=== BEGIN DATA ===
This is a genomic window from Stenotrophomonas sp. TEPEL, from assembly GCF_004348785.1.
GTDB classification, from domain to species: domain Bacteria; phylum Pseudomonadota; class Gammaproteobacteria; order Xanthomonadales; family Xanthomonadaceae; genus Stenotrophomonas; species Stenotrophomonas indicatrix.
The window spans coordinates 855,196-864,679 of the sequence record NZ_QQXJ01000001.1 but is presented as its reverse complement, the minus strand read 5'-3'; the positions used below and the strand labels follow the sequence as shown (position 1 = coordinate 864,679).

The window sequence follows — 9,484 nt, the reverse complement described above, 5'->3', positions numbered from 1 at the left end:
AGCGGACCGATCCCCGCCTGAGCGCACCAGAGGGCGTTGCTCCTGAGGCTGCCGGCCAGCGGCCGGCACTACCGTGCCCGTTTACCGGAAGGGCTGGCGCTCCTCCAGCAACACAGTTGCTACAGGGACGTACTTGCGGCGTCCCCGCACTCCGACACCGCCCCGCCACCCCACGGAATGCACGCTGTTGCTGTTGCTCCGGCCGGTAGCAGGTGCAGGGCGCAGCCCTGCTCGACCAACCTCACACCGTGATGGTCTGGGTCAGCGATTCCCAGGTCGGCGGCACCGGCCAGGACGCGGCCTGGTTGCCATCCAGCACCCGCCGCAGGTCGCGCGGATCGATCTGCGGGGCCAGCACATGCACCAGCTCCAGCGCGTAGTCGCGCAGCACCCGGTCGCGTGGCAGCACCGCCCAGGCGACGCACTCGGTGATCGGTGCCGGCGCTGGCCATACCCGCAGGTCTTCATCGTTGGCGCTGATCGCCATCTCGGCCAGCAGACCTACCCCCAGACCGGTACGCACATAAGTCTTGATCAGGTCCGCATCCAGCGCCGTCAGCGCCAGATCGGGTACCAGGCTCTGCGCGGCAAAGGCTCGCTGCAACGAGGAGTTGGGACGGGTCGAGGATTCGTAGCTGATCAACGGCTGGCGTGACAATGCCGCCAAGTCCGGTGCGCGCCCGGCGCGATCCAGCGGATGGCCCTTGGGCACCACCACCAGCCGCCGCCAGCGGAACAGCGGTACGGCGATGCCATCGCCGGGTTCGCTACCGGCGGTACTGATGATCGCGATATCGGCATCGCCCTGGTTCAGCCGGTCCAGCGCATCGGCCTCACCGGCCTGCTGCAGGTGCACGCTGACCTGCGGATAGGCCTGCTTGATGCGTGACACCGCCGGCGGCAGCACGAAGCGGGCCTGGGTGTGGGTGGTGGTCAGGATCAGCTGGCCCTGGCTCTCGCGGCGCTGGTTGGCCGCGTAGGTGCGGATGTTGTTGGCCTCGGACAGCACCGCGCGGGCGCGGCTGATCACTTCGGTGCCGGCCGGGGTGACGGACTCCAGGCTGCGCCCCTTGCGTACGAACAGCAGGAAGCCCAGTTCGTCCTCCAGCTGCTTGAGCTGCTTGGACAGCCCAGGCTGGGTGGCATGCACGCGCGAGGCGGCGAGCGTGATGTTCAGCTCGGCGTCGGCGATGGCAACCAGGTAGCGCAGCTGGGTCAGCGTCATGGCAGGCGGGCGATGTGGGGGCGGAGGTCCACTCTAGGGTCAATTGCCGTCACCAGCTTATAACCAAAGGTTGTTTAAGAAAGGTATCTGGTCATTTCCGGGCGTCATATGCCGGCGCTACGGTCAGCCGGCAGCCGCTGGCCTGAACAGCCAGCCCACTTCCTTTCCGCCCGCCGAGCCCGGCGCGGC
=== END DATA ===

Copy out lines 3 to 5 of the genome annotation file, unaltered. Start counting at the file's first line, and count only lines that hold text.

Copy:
The window spans coordinates 855,196-864,679 of the sequence record NZ_QQXJ01000001.1 but is presented as its reverse complement, the minus strand read 5'-3'; the positions used below and the strand labels follow the sequence as shown (position 1 = coordinate 864,679).

The window sequence follows — 9,484 nt, the reverse complement described above, 5'->3', positions numbered from 1 at the left end:
AGCGGACCGATCCCCGCCTGAGCGCACCAGAGGGCGTTGCTCCTGAGGCTGCCGGCCAGCGGCCGGCACTACCGTGCCCGTTTACCGGAAGGGCTGGCGCTCCTCCAGCAACACAGTTGCTACAGGGACGTACTTGCGGCGTCCCCGCACTCCGACACCGCCCCGCCACCCCACGGAATGCACGCTGTTGCTGTTGCTCCGGCCGGTAGCAGGTGCAGGGCGCAGCCCTGCTCGACCAACCTCACACCGTGATGGTCTGGGTCAGCGATTCCCAGGTCGGCGGCACCGGCCAGGACGCGGCCTGGTTGCCATCCAGCACCCGCCGCAGGTCGCGCGGATCGATCTGCGGGGCCAGCACATGCACCAGCTCCAGCGCGTAGTCGCGCAGCACCCGGTCGCGTGGCAGCACCGCCCAGGCGACGCACTCGGTGATCGGTGCCGGCGCTGGCCATACCCGCAGGTCTTCATCGTTGGCGCTGATCGCCATCTCGGCCAGCAGACCTACCCCCAGACCGGTACGCACATAAGTCTTGATCAGGTCCGCATCCAGCGCCGTCAGCGCCAGATCGGGTACCAGGCTCTGCGCGGCAAAGGCTCGCTGCAACGAGGAGTTGGGACGGGTCGAGGATTCGTAGCTGATCAACGGCTGGCGTGACAATGCCGCCAAGTCCGGTGCGCGCCCGGCGCGATCCAGCGGATGGCCCTTGGGCACCACCACCAGCCGCCGCCAGCGGAACAGCGGTACGGCGATGCCATCGCCGGGTTCGCTACCGGCGGTACTGATGATCGCGATATCGGCATCGCCCTGGTTCAGCCGGTCCAGCGCATCGGCCTCACCGGCCTGCTGCAGGTGCACGCTGACCTGCGGATAGGCCTGCTTGATGCGTGACACCGCCGGCGGCAGCACGAAGCGGGCCTGGGTGTGGGTGGTGGTCAGGATCAGCTGGCCCTGGCTCTCGCGGCGCTGGTTGGCCGCGTAGGTGCGGATGTTGTTGGCCTCGGACAGCACCGCGCGGGCGCGGCTGATCACTTCGGTGCCGGCCGGGGTGACGGACTCCAGGCTGCGCCCCTTGCGTACGAACAGCAGGAAGCCCAGTTCGTCCTCCAGCTGCTTGAGCTGCTTGGACAGCCCAGGCTGGGTGGCATGCACGCGCGAGGCGGCGAGCGTGATGTTCAGCTCGGCGTCGGCGATGGCAACCAGGTAGCGCAGCTGGGTCAGCGTCATGGCAGGCGGGCGATGTGGGGGCGGAGGTCCACTCTAGGGTCAATTGCCGTCACCAGCTTATAACCAAAGGTTGTTTAAGAAAGGTATCTGGTCATTTCCGGGCGTCATATGCCGGCGCTACGGTCAGCCGGCAGCCGCTGGCCTGAACAGCCAGCCCACTTCCTTTCCGCCCGCCGAGCCCGGCGCGGC